02/03/2023 (Thursday) 13:00-14:00 E21B-G002

From Computer-mediated Communication to AI-moderated Communication—prospects and limits of media and human communication research


The advent of artificial intelligence (AI) has dramatically impacted the way we communicate and how we understand communication. With the increasing prevalence of AI-mediated communication, researchers of human communication must take into consideration its effects on our interactions and relationships. The use of AI as communication intermediaries, such as chatbots and virtual assistants, can alter the context and dynamics of our communication, making it imperative for researchers to study the ways in which AI influences our social and emotional cues, language use, and information exchange. This is crucial in order to understand the impacts of AI-mediated communication on human communication, and to develop ethical and effective applications of AI in communication and media. Citing recent empirical research and theoretical developments, this forward-looking talk aims to highlight opportunities and challenges in theory building in the new era of human communication in which media platforms and communication technologies not only facilitate and mediate, but also autonomously alter and moderate human-to-human communication.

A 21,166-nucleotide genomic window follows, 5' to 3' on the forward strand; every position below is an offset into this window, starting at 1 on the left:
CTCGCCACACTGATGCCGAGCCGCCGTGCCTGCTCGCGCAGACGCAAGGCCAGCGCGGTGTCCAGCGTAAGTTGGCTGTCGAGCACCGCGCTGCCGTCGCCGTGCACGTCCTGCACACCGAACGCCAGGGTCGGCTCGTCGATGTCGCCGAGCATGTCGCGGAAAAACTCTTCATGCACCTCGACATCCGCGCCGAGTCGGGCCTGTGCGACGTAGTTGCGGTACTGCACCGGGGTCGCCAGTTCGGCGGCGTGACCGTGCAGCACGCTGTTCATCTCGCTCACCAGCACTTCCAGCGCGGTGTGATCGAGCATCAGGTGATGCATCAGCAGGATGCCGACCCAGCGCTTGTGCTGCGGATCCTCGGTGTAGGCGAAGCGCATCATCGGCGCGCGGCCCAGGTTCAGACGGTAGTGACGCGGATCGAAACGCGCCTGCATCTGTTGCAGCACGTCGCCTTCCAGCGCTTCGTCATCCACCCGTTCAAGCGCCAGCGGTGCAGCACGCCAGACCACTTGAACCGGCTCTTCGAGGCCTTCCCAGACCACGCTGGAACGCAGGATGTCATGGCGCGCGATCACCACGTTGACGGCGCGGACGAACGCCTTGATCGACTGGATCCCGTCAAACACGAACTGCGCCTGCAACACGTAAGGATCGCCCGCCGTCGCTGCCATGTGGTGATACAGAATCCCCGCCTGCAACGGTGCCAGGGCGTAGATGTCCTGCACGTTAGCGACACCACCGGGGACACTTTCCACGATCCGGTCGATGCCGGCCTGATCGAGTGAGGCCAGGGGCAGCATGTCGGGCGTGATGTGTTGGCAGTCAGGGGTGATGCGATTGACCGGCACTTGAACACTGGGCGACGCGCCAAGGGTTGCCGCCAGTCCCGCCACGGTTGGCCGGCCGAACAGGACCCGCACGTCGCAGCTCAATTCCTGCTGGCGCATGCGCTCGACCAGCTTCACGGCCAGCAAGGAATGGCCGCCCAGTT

Mike Yao is Professor of Digital Media and Head of the Charles H. Sandage Department of Advertising in the College of Media at the University of Illinois, Urbana-Champaign. He holds a joint appointment as Professor of Marketing in the Gies College of Business and Professor of Informatics in the Informatics Program. Dr. Yao’s research focuses on digitally mediated social behavior and human-technology interaction, with a specific interest in emerging technologies such as virtual and augmented reality, virtual assistants, and artificial intelligence.He has been an Associate Editor of Journal of Computer-Mediated Communication since 2018. Dr. Yao received his Ph.D. in communications from the University of California, Santa Barbara in 2006.